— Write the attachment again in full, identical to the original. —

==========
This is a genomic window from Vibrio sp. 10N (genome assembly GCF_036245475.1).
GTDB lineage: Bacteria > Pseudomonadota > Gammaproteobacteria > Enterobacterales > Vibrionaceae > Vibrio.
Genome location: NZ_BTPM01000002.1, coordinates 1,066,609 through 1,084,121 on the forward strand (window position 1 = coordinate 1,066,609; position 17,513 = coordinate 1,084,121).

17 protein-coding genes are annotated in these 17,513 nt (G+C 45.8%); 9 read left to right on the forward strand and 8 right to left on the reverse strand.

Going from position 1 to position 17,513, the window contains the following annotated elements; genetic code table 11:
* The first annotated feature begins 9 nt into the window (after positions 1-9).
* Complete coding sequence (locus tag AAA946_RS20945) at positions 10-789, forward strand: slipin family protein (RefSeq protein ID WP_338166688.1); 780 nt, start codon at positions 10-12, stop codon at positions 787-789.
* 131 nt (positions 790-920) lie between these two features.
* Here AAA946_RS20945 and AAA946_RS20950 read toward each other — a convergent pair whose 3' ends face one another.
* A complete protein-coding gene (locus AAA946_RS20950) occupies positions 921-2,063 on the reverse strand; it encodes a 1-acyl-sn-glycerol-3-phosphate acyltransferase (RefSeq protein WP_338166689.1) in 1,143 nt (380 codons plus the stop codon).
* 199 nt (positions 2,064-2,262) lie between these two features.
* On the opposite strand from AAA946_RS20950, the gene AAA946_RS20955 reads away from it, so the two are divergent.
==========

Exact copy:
This is a genomic window from Vibrio sp. 10N (genome assembly GCF_036245475.1).
GTDB lineage: Bacteria > Pseudomonadota > Gammaproteobacteria > Enterobacterales > Vibrionaceae > Vibrio.
Genome location: NZ_BTPM01000002.1, coordinates 1,066,609 through 1,084,121 on the forward strand (window position 1 = coordinate 1,066,609; position 17,513 = coordinate 1,084,121).

17 protein-coding genes are annotated in these 17,513 nt (G+C 45.8%); 9 read left to right on the forward strand and 8 right to left on the reverse strand.

Going from position 1 to position 17,513, the window contains the following annotated elements; genetic code table 11:
* The first annotated feature begins 9 nt into the window (after positions 1-9).
* Complete coding sequence (locus tag AAA946_RS20945) at positions 10-789, forward strand: slipin family protein (RefSeq protein ID WP_338166688.1); 780 nt, start codon at positions 10-12, stop codon at positions 787-789.
* 131 nt (positions 790-920) lie between these two features.
* Here AAA946_RS20945 and AAA946_RS20950 read toward each other — a convergent pair whose 3' ends face one another.
* A complete protein-coding gene (locus AAA946_RS20950) occupies positions 921-2,063 on the reverse strand; it encodes a 1-acyl-sn-glycerol-3-phosphate acyltransferase (RefSeq protein WP_338166689.1) in 1,143 nt (380 codons plus the stop codon).
* 199 nt (positions 2,064-2,262) lie between these two features.
* On the opposite strand from AAA946_RS20950, the gene AAA946_RS20955 reads away from it, so the two are divergent.